Santa Barbara County supervisors deny appeal of Lompoc-area wind project design
Credit: Mike Hodgson | Santa Ynez Valley News | Mar 31, 2020 | syvnews.com ~~
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An appeal of the design for a wind energy project in the hills south of Lompoc was denied Tuesday by the Santa Barbara County Board of Supervisors, which previously denied an appeal of the land use permit granted by the County Planning Commission.
The project calls for erecting 29 wind turbine generators up to 492 feet tall on the ridgetops south of Lompoc, constructing an operation and maintenance building and an electrical substation at the site, a switch yard near Highway 1 and transmission lines from the substation to the switch yard.
George and Cheryl Bedford, who live near the site of the Strauss Wind Energy Project, filed the appeal contending the County Board of Architectural Review could not make the nine findings required about the wind turbines to OK the design, so the decision was improper and an abuse of the board’s discretion.
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They also said the BAR failed to follow the requirements of those nine findings and used a visual policy from the comprehensive plan to circumvent making those findings.
At Tuesday’s special meeting, supervisors denied the appeal of the preliminary project design approval on a 4-0-1 vote, with 4th District Supervisor Peter Adam recusing himself because his brother represented the appellants.
The remaining four supervisors primarily disagreed with the appellants’ contention that the language of county ordinances could not be interpreted using the policies of the comprehensive plan.
“The general plan sets the framework, and if it didn’t lead to that interpretation, we would not have any industry or energy projects in our county,” said 3rd District Supervisor Joan Hartmann.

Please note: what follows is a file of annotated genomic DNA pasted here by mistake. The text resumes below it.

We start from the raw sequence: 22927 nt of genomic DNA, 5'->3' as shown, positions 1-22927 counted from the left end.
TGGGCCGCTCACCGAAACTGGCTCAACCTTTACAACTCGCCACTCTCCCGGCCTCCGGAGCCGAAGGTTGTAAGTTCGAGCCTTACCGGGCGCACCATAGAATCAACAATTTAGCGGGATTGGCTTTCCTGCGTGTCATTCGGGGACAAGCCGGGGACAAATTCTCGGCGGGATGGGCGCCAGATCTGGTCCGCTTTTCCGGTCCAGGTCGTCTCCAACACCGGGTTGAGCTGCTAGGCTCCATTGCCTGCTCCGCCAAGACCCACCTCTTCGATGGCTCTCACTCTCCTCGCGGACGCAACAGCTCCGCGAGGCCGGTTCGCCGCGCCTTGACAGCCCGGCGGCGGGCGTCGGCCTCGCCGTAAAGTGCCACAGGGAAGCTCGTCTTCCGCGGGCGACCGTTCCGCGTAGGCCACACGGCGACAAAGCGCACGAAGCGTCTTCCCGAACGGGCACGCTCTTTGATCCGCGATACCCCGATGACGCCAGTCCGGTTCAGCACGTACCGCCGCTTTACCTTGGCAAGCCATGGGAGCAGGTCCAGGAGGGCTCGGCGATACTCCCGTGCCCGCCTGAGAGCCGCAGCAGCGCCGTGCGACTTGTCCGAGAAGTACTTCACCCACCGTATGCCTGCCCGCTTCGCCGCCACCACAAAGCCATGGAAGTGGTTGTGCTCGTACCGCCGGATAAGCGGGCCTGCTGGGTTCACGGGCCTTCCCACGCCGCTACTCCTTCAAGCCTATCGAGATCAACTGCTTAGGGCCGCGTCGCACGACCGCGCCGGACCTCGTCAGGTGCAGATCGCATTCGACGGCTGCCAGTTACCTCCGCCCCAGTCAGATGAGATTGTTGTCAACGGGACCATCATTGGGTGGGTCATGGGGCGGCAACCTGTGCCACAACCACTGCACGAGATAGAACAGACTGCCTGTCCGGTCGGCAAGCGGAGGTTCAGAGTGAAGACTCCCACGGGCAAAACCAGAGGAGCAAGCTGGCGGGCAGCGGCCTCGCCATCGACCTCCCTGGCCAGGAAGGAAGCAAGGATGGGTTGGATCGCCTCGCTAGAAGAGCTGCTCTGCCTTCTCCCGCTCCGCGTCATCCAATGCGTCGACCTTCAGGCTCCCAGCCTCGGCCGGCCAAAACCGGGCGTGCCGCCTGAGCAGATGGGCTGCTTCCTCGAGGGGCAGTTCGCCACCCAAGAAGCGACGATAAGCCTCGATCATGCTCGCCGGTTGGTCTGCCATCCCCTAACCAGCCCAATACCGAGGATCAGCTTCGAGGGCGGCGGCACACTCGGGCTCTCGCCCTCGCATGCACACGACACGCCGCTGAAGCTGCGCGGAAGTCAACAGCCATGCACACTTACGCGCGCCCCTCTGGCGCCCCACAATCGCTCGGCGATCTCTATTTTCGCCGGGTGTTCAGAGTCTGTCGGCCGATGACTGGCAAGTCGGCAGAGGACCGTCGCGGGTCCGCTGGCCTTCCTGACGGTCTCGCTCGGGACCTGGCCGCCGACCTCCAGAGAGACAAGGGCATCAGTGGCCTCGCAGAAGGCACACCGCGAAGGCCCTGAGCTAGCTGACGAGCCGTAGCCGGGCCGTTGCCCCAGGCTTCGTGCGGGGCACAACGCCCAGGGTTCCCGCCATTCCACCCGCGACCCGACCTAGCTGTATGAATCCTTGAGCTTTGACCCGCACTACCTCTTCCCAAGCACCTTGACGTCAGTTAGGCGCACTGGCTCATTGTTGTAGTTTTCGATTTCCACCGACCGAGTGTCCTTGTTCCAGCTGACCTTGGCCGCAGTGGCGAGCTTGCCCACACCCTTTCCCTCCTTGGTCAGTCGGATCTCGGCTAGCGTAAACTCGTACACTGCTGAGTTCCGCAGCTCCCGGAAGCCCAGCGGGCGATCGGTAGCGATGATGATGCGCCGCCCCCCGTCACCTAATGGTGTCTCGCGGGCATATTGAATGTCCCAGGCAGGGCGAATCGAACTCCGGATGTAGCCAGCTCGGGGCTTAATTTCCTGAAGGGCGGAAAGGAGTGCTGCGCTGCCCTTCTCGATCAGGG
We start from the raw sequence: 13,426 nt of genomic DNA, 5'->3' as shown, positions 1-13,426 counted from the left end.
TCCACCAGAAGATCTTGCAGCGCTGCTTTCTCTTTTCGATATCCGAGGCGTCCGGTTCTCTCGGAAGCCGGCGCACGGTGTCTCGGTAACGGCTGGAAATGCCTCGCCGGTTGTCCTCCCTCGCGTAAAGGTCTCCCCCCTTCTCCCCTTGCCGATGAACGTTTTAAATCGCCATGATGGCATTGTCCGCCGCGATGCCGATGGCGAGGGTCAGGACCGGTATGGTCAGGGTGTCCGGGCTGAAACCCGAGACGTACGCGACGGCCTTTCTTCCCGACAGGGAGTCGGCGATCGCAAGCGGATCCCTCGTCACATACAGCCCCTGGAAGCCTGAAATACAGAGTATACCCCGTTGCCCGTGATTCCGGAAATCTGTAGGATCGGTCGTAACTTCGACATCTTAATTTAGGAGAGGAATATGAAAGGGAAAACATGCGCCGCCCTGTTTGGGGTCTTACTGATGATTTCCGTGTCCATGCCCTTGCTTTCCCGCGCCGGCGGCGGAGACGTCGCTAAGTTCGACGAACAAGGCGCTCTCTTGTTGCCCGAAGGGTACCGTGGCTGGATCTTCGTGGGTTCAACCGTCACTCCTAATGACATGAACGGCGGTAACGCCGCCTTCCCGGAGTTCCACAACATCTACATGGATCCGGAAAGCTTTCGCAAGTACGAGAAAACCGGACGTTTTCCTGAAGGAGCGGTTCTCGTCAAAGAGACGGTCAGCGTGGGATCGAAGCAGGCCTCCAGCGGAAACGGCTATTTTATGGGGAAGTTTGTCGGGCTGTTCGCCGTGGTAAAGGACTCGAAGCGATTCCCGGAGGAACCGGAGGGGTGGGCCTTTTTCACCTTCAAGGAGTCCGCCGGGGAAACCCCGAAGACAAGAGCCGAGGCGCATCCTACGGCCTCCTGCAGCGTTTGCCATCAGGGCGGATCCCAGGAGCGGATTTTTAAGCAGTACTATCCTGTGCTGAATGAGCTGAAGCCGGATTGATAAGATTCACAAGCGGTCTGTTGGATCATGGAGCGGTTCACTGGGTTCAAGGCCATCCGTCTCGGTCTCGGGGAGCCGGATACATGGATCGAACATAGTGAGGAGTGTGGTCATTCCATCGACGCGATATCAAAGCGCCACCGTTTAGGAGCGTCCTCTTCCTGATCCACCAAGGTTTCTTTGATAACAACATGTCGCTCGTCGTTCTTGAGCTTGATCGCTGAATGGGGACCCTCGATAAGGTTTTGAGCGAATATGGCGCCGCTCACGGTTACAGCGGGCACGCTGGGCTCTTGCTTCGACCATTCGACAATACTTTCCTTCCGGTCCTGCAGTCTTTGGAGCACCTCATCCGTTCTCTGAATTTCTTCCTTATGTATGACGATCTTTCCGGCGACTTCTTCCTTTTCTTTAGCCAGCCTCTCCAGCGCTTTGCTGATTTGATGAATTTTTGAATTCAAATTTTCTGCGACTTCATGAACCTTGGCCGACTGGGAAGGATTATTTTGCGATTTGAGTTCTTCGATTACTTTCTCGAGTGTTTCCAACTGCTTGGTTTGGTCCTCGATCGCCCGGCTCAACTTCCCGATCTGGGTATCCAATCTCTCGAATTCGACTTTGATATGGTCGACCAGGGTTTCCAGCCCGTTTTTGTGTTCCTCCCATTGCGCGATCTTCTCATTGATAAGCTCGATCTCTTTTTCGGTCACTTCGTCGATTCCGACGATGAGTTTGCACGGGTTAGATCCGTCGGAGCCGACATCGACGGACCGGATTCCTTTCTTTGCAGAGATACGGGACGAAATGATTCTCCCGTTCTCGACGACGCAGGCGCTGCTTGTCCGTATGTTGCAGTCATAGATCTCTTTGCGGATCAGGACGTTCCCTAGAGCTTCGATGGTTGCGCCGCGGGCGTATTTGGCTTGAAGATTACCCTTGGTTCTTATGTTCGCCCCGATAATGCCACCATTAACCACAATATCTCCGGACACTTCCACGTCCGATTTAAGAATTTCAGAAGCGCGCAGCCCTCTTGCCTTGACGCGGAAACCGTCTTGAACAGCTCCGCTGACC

She noted county policy encourages wind generation projects while acknowledging certain design functions of turbines can’t be altered.
First District Supervisor Das Williams said design review should not preclude safety ordinances and the ordinance language cited in the appeal was meant for buildings, not wind turbines.
“It’s creative,” he said of the appellants’ argument, “but it does not follow design review of projects in the past.”
Fifth District Supervisor Steve Lavagnino said in the past the practice was, in part, to frown on projects, and it might seem the board looked at the Strauss project differently because it’s “green.”
“That may be the case, but that doesn’t mean it isn’t a good project on its own,” he said.
County Planner Kathy Pfeifer said technical specifications for certain equipment like the wind generators – including tower height and location and paint colors – can’t be altered to meet the nine findings for design approval.
She said that while BAR members couldn’t make the nine findings for the wind turbines specifically, they made the findings for the project as a whole.
“The only question is if the words of the law mean anything,” said Richard Adam, who represented the Bedfords, later adding, “There is so much wrong here that it’s hard for me to put it into words.”
He pointed out the BAR members said in their meeting they didn’t review the wind turbine towers and, even if they did, couldn’t make the nine findings necessary for approving their design.
He said the language of the nine findings is “unambiguous.”
“You can’t override an ordinance with words from policy,” he said. “You can’t pull in language from another [plan policy] to rewrite the ordinance.”
One member of the public who spoke at the hearing said he is involved with the project and opposed the appeal, noting the appellants live on the other side of the hill from the project that’s been proposed for 20 years, about the time the Bedfords purchased their property.
Two people – one via emailed letter – supported the appeal.
“What we have here is really and truly a problem with ethics,” said Andy Caldwell, representing the Coalition of Labor, Agriculture and Business, adding Williams wants utility-scale solar projects but admits county ordinances won’t allow them.
“But the fact is, the ordinances won’t allow this project either,” Caldwell said. “I understand these towers can be seen from up to 20 miles away, and you’re pretending these design guidelines don’t apply. It’s unethical to bend the ordinance.”
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